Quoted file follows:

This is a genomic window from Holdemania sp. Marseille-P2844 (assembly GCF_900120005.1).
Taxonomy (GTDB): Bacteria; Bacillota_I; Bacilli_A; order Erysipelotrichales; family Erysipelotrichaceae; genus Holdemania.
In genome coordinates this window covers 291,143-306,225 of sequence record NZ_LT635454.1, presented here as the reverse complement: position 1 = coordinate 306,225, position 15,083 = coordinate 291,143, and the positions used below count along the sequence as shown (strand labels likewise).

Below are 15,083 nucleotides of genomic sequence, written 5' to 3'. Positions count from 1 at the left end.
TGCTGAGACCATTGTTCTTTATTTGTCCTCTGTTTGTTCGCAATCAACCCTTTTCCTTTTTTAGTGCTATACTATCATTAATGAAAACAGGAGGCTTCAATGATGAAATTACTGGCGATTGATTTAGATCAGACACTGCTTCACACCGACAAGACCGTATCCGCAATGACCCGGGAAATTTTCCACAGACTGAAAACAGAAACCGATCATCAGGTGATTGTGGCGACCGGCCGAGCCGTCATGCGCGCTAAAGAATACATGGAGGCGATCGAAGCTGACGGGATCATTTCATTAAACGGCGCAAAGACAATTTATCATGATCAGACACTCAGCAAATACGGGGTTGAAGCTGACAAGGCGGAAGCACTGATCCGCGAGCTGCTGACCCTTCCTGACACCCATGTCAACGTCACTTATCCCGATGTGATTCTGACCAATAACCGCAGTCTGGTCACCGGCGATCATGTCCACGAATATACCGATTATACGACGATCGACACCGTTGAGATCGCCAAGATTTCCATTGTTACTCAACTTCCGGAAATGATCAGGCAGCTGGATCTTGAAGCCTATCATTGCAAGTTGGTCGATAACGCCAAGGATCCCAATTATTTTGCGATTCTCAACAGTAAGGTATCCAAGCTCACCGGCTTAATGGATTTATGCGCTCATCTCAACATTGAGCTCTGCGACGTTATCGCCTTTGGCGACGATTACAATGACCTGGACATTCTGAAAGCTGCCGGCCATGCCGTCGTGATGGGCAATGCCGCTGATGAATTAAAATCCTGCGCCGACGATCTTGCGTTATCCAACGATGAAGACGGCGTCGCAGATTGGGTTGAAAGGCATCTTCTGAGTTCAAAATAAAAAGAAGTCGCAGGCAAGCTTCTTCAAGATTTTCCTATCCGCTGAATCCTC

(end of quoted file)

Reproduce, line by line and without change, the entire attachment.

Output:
This is a genomic window from Holdemania sp. Marseille-P2844 (assembly GCF_900120005.1).
Taxonomy (GTDB): Bacteria; Bacillota_I; Bacilli_A; order Erysipelotrichales; family Erysipelotrichaceae; genus Holdemania.
In genome coordinates this window covers 291,143-306,225 of sequence record NZ_LT635454.1, presented here as the reverse complement: position 1 = coordinate 306,225, position 15,083 = coordinate 291,143, and the positions used below count along the sequence as shown (strand labels likewise).

Below are 15,083 nucleotides of genomic sequence, written 5' to 3'. Positions count from 1 at the left end.
TGCTGAGACCATTGTTCTTTATTTGTCCTCTGTTTGTTCGCAATCAACCCTTTTCCTTTTTTAGTGCTATACTATCATTAATGAAAACAGGAGGCTTCAATGATGAAATTACTGGCGATTGATTTAGATCAGACACTGCTTCACACCGACAAGACCGTATCCGCAATGACCCGGGAAATTTTCCACAGACTGAAAACAGAAACCGATCATCAGGTGATTGTGGCGACCGGCCGAGCCGTCATGCGCGCTAAAGAATACATGGAGGCGATCGAAGCTGACGGGATCATTTCATTAAACGGCGCAAAGACAATTTATCATGATCAGACACTCAGCAAATACGGGGTTGAAGCTGACAAGGCGGAAGCACTGATCCGCGAGCTGCTGACCCTTCCTGACACCCATGTCAACGTCACTTATCCCGATGTGATTCTGACCAATAACCGCAGTCTGGTCACCGGCGATCATGTCCACGAATATACCGATTATACGACGATCGACACCGTTGAGATCGCCAAGATTTCCATTGTTACTCAACTTCCGGAAATGATCAGGCAGCTGGATCTTGAAGCCTATCATTGCAAGTTGGTCGATAACGCCAAGGATCCCAATTATTTTGCGATTCTCAACAGTAAGGTATCCAAGCTCACCGGCTTAATGGATTTATGCGCTCATCTCAACATTGAGCTCTGCGACGTTATCGCCTTTGGCGACGATTACAATGACCTGGACATTCTGAAAGCTGCCGGCCATGCCGTCGTGATGGGCAATGCCGCTGATGAATTAAAATCCTGCGCCGACGATCTTGCGTTATCCAACGATGAAGACGGCGTCGCAGATTGGGTTGAAAGGCATCTTCTGAGTTCAAAATAAAAAGAAGTCGCAGGCAAGCTTCTTCAAGATTTTCCTATCCGCTGAATCCTC